Lise Davidsen’s vocal mastery shines on new album

Lise Davidsen, “Beethoven, Wagner, Verdi” (Decca) To open up her new album, Norwegian soprano Lise…

Lise Davidsen, “Beethoven, Wagner, Verdi” (Decca)

To open up her new album, Norwegian soprano Lise Davidsen revisits the function that offered her most latest operatic triumph.

It is really a sensible choice for this eclectic assortment of arias and tracks. As Leonore, the wife determined to free her unjustly imprisoned spouse in Beethoven’s “Fidelio,” Davidsen produced a feeling at London’s Covent Backyard in advance of the run was minimize limited by the pandemic a calendar year back.

It really is uncomplicated to see why. Her voice moves seamlessly from outrage to tranquility to heroic resolve. And all through the aria she demonstrates the blend of purity and electrical power that at age 34 have designed her distinctive among the today’s sopranos.

The same mastery of temper changes marks her overall performance of Beethoven’s concert aria “Ah! Perfido,” the lament of an abandoned lover.

Two much more scorned women are on exhibit in excerpts from Cherubini’s “Medea” and Mascagni’s “Cavalleria rusticana.” The latter demonstrates her relaxed in verismo territory, infusing a little bit of Sicilian warmth into her innately amazing, Nordic sound.

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The two Verdi roles represented here are the only kinds she has not sung on phase and they are a examine in contrasts. Leonora’s “Rate, rate mio Dio” from “La Forza del Destino,” is a car or truck for a dramatic voice, and the higher B-flat scream at the finish is correctly chilling. In Desdemona’s “Ave Maria” from “Otello,” Davidsen scales back again her voice to reach some beautiful consequences — like the way she starts the final syllable of “Amen” quietly and gradually boosts the volume to evoke her anguish.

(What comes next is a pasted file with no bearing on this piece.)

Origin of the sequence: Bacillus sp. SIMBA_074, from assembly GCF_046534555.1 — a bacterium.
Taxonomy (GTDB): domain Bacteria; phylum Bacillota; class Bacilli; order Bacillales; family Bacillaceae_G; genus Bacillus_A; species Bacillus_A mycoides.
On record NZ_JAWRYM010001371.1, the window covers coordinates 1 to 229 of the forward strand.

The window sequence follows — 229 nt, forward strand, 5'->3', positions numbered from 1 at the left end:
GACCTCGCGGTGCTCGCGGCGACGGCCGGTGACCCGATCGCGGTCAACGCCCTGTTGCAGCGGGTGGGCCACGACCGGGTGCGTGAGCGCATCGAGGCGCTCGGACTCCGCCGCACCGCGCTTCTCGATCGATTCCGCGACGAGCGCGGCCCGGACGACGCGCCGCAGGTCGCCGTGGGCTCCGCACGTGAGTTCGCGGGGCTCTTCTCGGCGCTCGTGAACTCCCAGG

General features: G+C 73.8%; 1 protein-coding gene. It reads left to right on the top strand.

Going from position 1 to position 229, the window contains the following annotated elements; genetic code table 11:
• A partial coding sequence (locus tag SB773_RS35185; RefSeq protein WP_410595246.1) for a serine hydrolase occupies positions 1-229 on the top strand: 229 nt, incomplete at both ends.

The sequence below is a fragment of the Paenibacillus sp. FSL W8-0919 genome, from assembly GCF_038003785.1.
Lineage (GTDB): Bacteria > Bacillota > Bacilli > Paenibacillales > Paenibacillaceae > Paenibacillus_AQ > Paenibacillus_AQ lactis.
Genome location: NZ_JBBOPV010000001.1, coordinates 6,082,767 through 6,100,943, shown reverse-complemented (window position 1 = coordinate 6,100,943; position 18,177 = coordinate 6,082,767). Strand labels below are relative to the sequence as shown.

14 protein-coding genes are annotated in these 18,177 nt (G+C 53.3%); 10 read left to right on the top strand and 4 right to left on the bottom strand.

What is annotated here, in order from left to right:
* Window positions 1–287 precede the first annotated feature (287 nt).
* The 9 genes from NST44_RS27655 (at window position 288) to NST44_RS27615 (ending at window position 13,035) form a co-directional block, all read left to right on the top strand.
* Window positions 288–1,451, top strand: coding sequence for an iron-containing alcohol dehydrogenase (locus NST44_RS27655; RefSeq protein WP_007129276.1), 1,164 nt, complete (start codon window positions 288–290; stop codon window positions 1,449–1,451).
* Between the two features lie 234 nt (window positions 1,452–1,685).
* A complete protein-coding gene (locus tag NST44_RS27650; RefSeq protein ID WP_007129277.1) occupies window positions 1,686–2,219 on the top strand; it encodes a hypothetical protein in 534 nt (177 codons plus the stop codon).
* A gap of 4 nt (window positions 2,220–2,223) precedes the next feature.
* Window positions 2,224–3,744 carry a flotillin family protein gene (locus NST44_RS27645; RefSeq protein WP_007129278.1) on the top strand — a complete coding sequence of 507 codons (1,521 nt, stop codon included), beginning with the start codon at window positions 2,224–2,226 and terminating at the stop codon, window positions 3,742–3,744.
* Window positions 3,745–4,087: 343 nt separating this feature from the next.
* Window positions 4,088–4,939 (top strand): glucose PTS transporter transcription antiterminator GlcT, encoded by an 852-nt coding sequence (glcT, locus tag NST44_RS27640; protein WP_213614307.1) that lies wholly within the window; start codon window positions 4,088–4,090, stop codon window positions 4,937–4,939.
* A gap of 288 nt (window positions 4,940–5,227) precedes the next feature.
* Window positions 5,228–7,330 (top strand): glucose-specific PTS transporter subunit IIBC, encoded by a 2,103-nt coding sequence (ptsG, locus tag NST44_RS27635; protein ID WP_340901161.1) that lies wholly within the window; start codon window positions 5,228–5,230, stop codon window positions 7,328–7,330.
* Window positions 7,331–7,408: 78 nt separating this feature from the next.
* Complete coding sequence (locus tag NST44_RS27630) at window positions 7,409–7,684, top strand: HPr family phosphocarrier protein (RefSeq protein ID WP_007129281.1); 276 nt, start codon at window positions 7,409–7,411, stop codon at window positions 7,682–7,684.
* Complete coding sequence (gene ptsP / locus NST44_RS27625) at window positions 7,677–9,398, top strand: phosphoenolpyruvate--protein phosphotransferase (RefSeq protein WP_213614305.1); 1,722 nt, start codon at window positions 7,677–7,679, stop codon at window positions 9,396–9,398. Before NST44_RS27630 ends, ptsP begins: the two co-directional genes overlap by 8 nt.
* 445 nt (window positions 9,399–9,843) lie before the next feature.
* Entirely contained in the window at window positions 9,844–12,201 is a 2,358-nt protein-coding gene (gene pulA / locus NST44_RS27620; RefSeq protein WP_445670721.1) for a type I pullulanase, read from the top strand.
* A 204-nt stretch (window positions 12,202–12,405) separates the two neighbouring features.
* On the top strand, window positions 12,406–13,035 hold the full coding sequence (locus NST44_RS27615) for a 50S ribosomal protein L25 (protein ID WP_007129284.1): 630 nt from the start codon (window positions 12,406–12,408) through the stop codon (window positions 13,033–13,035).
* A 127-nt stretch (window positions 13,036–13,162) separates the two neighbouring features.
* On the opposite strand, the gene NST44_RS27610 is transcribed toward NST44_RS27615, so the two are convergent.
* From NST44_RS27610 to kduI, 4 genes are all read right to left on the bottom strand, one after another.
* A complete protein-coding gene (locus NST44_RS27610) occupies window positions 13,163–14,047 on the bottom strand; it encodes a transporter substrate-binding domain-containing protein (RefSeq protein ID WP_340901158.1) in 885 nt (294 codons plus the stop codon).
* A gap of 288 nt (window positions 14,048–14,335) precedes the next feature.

The soprano switches gears for the remaining 3rd of the album with Wagner’s five “Wesendonck Lieder,” tunes he composed while functioning on “Tristan und Isolde.” In fact, two of the tracks have themes on which he elaborated in that opera.

Wagner wrote the tunes for piano accompaniment and afterwards orchestrated just one of them, “Träume” (“Goals”). The many others are read in variations orchestrated by Felix Mottl and played by the London Philharmonic Orchestra performed by Mark Elder.

For lots of listeners these performances will be the album’s chief attraction, considering the fact that Isolde is a purpose Davidsen designs to choose on in a handful of several years. Judging by her luminous singing listed here, it will be worth the wait around.